Directorate-General for Health and Food Safety

The Directorate-General for Health and Food Safety (DG SANTE), until 2014 known as the Directorate-General for Health and Consumers (DG SANCO), is a Directorate-General of the European Commission. The DG is responsible for the implementation of European Union laws on the safety of food and other products, on consumers' rights and on the protection of people's health. In 2006, DG Sanco launched the public Health-EU portal to provide European citizens with easy access to comprehensive information on Public Health initiatives and programmes at EU level.

The DG SANTE's audit and non-audit work explained.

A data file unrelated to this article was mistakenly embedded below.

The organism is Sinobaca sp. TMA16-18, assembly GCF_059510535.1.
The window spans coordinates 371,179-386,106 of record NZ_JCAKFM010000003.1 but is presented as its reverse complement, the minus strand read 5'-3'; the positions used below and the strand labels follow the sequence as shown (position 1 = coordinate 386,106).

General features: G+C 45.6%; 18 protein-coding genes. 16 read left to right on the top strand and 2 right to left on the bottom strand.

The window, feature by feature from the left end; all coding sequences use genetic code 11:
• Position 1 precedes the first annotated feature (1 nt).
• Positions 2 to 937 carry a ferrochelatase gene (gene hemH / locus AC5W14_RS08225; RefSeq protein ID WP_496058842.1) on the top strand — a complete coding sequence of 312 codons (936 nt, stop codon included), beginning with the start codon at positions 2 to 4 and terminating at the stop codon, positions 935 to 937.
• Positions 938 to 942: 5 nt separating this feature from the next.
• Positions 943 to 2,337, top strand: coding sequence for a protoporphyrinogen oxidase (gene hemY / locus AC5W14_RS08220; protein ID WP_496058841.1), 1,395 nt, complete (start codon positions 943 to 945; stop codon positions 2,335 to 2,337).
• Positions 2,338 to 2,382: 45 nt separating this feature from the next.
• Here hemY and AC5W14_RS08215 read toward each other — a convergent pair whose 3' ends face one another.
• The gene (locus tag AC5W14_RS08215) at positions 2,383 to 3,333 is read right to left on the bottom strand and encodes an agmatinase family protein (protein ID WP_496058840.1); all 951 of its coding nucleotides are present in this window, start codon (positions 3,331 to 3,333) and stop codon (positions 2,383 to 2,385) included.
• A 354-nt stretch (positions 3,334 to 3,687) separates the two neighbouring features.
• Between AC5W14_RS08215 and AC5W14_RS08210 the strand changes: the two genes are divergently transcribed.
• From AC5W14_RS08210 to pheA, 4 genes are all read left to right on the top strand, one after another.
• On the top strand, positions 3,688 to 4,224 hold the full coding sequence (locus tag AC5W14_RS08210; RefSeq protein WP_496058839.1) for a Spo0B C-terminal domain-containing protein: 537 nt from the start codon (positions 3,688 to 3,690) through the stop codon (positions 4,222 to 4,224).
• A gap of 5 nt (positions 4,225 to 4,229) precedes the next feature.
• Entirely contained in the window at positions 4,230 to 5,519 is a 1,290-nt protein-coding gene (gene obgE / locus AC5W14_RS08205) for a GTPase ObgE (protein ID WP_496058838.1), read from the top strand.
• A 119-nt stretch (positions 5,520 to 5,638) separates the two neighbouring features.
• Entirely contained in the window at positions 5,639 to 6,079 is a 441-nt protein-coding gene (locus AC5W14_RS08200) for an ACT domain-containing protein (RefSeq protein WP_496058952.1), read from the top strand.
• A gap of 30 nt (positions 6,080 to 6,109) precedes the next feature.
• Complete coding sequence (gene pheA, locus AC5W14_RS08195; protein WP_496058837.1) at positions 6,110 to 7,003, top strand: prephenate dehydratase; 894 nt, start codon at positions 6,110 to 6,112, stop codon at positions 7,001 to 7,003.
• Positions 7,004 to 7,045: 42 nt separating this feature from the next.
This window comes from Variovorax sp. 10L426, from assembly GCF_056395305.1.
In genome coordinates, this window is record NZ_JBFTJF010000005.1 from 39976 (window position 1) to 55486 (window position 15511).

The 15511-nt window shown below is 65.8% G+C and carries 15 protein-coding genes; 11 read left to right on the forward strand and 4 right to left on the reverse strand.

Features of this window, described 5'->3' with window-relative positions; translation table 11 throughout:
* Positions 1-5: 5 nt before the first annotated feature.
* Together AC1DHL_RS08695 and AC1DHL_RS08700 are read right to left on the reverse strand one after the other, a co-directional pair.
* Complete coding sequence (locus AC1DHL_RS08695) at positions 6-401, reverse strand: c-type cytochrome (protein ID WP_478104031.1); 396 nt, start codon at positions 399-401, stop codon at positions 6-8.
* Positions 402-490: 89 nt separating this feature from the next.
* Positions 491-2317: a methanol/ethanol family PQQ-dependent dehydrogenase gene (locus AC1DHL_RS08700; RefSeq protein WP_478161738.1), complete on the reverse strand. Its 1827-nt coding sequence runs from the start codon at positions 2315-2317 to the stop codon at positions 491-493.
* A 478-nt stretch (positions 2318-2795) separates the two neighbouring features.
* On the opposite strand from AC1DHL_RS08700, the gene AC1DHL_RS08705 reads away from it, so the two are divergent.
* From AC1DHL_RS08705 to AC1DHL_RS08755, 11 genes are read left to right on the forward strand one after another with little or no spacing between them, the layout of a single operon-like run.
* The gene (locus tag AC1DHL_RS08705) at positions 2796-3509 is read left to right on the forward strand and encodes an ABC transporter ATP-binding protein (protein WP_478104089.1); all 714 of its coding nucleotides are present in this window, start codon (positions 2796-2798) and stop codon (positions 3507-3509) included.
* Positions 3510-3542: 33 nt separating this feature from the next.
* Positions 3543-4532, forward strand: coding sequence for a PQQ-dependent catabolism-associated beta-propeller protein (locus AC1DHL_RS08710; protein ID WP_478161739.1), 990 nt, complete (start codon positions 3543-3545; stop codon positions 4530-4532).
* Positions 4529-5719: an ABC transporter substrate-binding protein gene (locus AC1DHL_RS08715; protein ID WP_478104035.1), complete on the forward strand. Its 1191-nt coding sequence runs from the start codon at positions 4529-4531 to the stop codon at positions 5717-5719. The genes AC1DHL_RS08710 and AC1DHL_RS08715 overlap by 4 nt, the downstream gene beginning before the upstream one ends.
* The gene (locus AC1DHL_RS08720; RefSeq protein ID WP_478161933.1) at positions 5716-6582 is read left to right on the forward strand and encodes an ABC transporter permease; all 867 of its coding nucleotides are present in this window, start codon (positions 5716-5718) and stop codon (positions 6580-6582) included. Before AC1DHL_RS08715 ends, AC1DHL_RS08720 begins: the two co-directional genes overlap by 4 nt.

Scientific Committees

DG-SANTE manages three independent Scientific Committees:

These Scientific Committees provide the European Commission with the scientific advice on non-food products that it needs when preparing policy and proposals relating to consumer safety, public health and the environment. The Committees also draw the Commission's attention to the new or emerging problems which may pose an actual or potential threat.


Three agencies of the European Union are linked to DG-SANTE: the European Food Safety Authority (EFSA), which the European Commission consults for questions concerning the safety of food products, the Community Plant Variety Office (CPVO), which administers a system of plant variety rights, and the European Centre for Disease Prevention and Control (ECDC), which helps the European Union combat communicable diseases and other serious health threats.

Health-EU Portal